An even greater need was for ministers who would be effective on the frontier. The successful minister, he summarized, “must commend himself to [the people] as a man and a Christian. With them the office and denomination will avail little; but personal character and pulpit power much. . . . The large amount of travel requires men of youth and physical endurance.” His men must be intelligent – Robertson was no anti-intellectual – and also practical. In a letter to his wife, he told of his frustration with one missionary, “a green Glasgow man,” to whom he remonstrated that he “would far rather have a man know less Latin and more Horse, and that without some knowledge of horses a man was useless.” To obtain ministers he worked closely with his friend John Mark King, principal of Manitoba College, but his recruitment took him to other Canadian theological colleges, as well as to Princeton and Union. When he found ministers, he guided, rebuked, encouraged, and supported them; in return they loved him because no one cared about them as he did or knew so intimately the difficult conditions in which they worked.
In order to meet the demands for financial support and leadership, Robertson had also to awaken the wider church to the importance of the west. Indeed, in this sense he became a missionary to eastern Canada. His constant travelling, financial campaigns, reports, speeches, and occasional articles all became a means for educating the whole church about the west, its promise, and its claims. His stature and place in the church were recognized in 1888 when the Presbyterian College of Montreal honoured him with a dd and in 1895 when he was elected moderator of the General Assembly.
At the time of his death, the Toronto Globe recalled that at an earlier period it had said of Robertson: “No man living knows more about the Canadian Northwest, its resources, its development, its social, moral and religious conditions and necessities.” The home mission committee located the source of his effectiveness in the fact that he had “gained the respect and confidence of every class of the population. Amid farms, or ranches, or mines, or villages, or cities, he was equally known and venerated.” On another occasion the committee employed a striking comparison to indicate Robertson’s role in the rapid development of Presbyterianism in the west. It noted that the one presbytery, with its four congregations and 18 missions, which existed at the beginning of his superintendency had developed into 18 presbyteries, with 141 congregations and 226 missions giving service at 1,120 points. “These remarkable results,” it continued, were due in no small measure to Robertson’s “statesmanlike leading and to [his] untiring personal labours.”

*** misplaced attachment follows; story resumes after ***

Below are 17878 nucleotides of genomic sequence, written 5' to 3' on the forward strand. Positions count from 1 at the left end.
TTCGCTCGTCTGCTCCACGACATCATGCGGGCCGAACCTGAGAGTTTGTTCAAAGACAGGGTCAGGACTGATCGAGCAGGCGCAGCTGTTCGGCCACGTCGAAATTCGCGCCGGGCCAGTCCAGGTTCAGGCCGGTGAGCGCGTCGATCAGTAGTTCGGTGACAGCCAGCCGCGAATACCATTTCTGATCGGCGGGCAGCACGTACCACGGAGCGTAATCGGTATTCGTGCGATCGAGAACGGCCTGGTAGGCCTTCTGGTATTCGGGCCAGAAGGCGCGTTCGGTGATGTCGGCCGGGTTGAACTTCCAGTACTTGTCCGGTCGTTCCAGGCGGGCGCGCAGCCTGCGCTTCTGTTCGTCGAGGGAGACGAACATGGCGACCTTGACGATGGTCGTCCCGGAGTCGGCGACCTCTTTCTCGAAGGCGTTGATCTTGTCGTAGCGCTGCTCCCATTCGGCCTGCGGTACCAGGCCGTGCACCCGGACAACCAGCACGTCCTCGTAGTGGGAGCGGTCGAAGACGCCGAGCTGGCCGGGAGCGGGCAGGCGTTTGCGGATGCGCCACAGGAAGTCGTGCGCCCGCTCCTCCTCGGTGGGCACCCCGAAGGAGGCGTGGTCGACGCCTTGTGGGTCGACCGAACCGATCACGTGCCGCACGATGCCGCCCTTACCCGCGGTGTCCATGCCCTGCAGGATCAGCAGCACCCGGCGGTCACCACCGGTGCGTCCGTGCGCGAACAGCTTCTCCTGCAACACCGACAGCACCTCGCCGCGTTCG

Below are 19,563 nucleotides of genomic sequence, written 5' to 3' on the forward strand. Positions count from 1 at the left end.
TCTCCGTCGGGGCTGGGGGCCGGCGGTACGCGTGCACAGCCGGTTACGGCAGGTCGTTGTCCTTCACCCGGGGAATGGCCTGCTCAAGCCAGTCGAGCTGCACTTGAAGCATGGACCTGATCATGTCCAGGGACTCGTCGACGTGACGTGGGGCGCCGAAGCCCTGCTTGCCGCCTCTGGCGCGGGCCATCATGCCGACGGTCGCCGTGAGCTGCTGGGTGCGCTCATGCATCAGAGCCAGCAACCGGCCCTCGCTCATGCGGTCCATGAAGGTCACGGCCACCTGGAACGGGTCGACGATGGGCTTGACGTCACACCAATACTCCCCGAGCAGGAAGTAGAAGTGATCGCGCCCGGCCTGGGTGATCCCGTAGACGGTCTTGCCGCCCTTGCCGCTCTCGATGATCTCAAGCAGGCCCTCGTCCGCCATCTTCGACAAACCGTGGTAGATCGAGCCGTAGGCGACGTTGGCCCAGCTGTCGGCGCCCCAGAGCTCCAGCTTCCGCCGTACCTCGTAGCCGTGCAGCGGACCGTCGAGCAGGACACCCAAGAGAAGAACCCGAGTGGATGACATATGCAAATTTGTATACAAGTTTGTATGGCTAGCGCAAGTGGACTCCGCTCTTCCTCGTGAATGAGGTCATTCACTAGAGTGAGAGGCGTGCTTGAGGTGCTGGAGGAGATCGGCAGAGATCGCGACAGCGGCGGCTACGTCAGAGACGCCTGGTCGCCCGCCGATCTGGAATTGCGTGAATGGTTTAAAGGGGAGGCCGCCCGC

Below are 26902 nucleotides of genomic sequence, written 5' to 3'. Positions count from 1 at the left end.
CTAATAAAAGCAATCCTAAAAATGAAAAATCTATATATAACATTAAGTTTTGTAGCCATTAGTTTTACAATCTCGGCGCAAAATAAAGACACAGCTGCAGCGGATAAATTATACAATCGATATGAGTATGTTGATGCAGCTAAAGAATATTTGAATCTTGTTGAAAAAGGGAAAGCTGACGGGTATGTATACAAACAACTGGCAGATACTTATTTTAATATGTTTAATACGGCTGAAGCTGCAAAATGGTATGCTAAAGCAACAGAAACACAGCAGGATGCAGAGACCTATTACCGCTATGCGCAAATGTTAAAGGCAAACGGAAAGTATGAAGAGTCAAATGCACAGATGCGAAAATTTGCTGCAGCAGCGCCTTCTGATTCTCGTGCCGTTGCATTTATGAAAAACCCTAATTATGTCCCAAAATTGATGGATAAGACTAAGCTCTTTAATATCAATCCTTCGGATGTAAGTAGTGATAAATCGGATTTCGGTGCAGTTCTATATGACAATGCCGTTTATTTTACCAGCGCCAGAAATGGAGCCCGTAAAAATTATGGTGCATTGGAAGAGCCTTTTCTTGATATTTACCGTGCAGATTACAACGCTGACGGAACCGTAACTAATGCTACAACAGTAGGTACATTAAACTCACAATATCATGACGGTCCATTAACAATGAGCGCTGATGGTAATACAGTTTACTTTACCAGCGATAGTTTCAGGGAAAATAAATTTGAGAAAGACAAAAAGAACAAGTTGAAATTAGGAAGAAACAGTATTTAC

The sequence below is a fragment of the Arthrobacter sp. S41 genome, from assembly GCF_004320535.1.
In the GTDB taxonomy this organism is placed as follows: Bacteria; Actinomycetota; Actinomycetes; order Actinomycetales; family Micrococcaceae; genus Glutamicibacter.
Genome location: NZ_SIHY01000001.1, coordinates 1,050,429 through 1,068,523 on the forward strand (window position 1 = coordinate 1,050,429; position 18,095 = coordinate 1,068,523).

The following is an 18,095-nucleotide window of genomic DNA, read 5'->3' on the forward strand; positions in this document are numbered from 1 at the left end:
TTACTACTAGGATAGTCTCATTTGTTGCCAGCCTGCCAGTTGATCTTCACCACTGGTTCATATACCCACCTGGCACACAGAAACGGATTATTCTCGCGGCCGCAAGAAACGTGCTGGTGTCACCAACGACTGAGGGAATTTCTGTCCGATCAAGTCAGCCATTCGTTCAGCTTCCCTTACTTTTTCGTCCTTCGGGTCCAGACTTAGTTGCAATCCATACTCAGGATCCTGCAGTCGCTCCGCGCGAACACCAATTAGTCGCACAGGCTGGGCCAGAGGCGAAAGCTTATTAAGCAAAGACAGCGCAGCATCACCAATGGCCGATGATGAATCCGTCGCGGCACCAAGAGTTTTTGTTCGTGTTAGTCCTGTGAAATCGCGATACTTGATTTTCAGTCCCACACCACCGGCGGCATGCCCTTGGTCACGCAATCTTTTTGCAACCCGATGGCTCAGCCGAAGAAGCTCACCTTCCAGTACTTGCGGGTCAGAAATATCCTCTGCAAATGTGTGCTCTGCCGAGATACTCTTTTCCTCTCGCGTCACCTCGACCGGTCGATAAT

Despite his affliction with diabetes, Robertson had kept up his prodigious labours until his death in Toronto at age 62. He belonged, however, to the west and was buried in Kildonan cemetery, Winnipeg.
AO, RG 80-5, no.1869-002156. GRO-E, Dull, reg. of births and baptisms, 24 April 1839. UCC, Manitoba and Northwestern Ontario Conference Arch. (Winnipeg), Biog. file, James Robertson; Presbyterian Church in Canada, Manitoba Presbytery, minutes, 1875–84; Synod of Manitoba and North-West Territories, Home Mission Committee, minute-book, 1884–1902; records, 1884–1902. Univ. of Manitoba Libraries, Dept. of Arch. and Special Coll. (Winnipeg), mss 56 (C. W. Gordon [Ralph Connor] papers). Globe, 6 Jan. 1902: 10. C. W. Gordon [Ralph Connor], The life of James Robertson, d.d. (Toronto, 1908); Postscript to adventure: the autobiography of Ralph Connor (New York, 1938; new ed., intro. Clara Thomas, Toronto, 1975). Catherine Macdonald, “James Robertson and Presbyterian Church extension in Manitoba and the north west, 1866–1902,” Prairie spirit: perspectives on the heritage of the United Church of Canada in the west, ed. D. L. Butcher et al. (Winnipeg, 1985), 85–99. J. S. Moir, Enduring witness: a history of the Presbyterian Church in Canada ([Hamilton, Ont., 1974?]). PCC, Acts and proc., 1882–1902.